Some earlier studies have indicated that a high value of Q2 may be insufficient evidence for a model to be highly predictive, when only this parameter is used as a criterion for selecting model parameters (e.g. adjusting scaling weights for cross-terms and finding optimal number of PLS components) [41]. We therefore also performed external validation of the PLS models. For these validations the data-set was subdivided into a work-set (about 70% of the RT sequences) and a prediction-set (about 30% of the RT sequences). Splitting was performed in a random fashion by assigning to the prediction-set all sequences for which the last digit in the SeqID number in the Stanford database was 3, 6, or 9.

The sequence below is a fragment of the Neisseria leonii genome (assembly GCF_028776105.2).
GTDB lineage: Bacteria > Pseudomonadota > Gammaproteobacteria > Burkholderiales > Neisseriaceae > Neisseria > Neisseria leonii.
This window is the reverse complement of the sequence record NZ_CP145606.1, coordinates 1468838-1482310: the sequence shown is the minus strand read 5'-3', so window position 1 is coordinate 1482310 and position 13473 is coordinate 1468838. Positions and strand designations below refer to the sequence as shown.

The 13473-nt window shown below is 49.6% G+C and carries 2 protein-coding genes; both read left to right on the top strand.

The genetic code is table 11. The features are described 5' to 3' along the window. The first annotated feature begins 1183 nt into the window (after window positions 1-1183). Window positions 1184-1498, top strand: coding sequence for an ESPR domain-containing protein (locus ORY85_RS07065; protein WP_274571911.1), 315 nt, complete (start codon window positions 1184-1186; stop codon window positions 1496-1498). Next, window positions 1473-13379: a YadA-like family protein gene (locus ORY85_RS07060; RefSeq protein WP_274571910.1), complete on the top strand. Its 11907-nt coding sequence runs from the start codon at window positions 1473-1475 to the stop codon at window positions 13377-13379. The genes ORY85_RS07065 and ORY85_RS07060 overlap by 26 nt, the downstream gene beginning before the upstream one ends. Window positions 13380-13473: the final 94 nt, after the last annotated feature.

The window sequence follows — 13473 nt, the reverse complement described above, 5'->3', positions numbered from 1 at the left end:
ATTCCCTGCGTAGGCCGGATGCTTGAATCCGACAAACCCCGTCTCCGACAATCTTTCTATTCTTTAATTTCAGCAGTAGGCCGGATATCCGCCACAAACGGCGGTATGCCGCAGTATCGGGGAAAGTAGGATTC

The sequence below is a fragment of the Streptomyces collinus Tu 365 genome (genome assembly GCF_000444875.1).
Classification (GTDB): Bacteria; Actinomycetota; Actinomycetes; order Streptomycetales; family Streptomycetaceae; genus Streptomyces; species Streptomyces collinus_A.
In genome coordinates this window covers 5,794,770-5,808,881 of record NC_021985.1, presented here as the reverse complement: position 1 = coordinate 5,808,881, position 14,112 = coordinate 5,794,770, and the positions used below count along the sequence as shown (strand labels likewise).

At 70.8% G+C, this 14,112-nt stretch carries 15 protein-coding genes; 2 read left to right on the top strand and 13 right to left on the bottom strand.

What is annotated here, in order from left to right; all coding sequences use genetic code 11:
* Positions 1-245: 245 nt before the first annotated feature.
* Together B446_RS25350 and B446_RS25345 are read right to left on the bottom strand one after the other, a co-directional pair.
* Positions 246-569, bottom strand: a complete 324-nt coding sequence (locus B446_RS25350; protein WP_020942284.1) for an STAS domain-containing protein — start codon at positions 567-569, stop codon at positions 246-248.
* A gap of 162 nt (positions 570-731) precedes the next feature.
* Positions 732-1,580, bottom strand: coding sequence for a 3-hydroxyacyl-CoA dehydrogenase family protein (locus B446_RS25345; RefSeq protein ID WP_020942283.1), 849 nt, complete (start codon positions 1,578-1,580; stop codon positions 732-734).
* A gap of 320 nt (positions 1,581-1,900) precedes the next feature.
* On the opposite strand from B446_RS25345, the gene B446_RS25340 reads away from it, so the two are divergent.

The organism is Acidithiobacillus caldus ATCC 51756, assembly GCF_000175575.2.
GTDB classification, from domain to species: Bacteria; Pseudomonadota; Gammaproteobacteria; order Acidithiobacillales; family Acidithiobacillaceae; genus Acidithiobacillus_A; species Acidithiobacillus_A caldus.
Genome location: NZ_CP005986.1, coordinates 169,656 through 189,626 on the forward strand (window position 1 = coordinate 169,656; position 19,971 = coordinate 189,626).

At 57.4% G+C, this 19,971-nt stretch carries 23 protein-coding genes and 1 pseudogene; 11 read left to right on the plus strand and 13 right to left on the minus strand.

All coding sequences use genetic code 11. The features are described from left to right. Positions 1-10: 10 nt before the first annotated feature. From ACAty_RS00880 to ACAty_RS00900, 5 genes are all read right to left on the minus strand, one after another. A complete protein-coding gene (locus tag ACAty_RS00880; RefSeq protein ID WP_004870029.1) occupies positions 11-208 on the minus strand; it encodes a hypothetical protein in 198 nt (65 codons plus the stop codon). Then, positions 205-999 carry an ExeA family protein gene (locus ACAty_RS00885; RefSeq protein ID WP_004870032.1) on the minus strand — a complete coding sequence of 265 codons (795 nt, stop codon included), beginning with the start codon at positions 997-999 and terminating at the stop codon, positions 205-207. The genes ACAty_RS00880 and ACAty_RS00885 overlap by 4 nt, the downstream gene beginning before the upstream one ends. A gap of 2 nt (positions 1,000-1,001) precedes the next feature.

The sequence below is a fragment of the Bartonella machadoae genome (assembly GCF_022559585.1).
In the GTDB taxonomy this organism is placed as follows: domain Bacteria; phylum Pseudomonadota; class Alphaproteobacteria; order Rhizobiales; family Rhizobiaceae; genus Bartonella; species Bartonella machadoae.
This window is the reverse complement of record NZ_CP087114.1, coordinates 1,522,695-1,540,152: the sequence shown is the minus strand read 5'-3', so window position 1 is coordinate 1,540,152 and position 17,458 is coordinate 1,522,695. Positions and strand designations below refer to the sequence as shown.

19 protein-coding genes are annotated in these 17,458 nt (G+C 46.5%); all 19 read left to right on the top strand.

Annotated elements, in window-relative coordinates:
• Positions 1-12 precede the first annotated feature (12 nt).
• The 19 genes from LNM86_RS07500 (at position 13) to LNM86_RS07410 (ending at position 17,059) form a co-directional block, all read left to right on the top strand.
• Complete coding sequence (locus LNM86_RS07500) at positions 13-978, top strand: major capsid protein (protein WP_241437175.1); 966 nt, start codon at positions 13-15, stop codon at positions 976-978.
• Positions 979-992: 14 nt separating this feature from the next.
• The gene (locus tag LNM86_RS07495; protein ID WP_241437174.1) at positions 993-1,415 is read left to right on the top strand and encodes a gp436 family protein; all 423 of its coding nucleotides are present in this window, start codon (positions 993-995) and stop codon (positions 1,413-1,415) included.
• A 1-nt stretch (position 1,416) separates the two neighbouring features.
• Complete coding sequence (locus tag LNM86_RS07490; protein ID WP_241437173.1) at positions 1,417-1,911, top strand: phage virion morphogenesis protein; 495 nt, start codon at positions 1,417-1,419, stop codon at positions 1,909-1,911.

Supporting Information

Table S1.

List of 58 molecular descriptors used to characterize molecular properties of NRTIs for proteochemometric modeling of HIV drug susceptibility.

(0.06 MB PDF)

Author Contributions

Conceived and designed the experiments: ML ME OS JEW. Performed the experiments: MJ ML OS. Analyzed the data: MJ ML. Contributed reagents/materials/analysis tools: JEW. Wrote the paper: MJ ML ME OS JEW.


  1. 1. Jingshan R, Stammers DK (2005) HIV Reverse Transcriptase structures: designing new inhibitors and understanding mechanisms of drug resistance. Trends Pharmacol Sci 26: 4–7.
  2. 2. UNAIDS and WHO: AIDS epidemic update 2009. Available: Accessed 2010 Apr 26.
  3. 3. Panel on Antiretroviral Guidelines for Adults and Adolescents: Guidelines for the use of antiretroviral agents in HIV-1-infected adults and adolescents (December 1, 2009) Department of Health and Human Services . December 1, 2009. Available: Accessed 2010 Apr 26.